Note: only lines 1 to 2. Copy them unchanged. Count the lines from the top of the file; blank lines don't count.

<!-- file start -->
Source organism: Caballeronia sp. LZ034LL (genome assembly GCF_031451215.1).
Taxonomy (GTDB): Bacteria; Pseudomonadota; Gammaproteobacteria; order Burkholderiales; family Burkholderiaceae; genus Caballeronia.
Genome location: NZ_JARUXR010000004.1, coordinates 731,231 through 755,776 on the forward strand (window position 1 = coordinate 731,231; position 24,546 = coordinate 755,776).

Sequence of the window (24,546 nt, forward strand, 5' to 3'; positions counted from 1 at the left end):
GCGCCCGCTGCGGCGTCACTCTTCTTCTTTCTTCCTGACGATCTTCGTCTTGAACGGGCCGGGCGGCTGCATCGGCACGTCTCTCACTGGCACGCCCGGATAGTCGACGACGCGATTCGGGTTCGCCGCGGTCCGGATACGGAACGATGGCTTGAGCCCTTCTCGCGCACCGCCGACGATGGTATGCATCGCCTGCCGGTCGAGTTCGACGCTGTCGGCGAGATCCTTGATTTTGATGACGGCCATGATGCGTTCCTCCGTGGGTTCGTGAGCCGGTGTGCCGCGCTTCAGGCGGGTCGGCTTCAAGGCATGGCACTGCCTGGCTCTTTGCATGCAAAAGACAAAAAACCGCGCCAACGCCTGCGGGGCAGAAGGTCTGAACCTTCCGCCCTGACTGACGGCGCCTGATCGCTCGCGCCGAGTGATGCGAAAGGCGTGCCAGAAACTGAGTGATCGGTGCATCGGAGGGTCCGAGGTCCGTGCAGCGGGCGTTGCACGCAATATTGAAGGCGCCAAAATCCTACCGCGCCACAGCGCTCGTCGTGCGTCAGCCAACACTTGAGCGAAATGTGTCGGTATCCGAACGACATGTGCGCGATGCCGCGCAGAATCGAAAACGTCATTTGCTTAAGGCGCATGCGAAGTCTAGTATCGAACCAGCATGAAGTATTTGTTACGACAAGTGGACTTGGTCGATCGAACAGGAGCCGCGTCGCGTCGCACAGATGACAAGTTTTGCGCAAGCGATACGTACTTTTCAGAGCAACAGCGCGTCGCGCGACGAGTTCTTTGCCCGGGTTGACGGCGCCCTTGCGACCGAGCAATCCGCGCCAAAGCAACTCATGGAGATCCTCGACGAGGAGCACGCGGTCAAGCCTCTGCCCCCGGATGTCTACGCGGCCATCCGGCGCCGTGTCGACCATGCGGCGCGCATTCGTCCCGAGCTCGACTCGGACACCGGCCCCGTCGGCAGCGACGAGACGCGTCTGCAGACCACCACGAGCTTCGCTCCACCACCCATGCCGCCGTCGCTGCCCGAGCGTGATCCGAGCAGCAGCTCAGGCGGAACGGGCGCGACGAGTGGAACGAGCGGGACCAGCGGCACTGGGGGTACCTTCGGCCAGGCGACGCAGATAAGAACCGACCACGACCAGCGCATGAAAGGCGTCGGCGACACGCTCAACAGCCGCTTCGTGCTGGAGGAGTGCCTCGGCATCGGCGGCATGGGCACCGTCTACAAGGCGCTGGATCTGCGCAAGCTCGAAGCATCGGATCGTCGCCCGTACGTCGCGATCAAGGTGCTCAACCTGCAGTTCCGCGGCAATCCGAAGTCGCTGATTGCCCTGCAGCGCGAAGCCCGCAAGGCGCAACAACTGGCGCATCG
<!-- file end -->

Source organism: Caballeronia sp. LZ034LL (genome assembly GCF_031451215.1).
Taxonomy (GTDB): Bacteria; Pseudomonadota; Gammaproteobacteria; order Burkholderiales; family Burkholderiaceae; genus Caballeronia.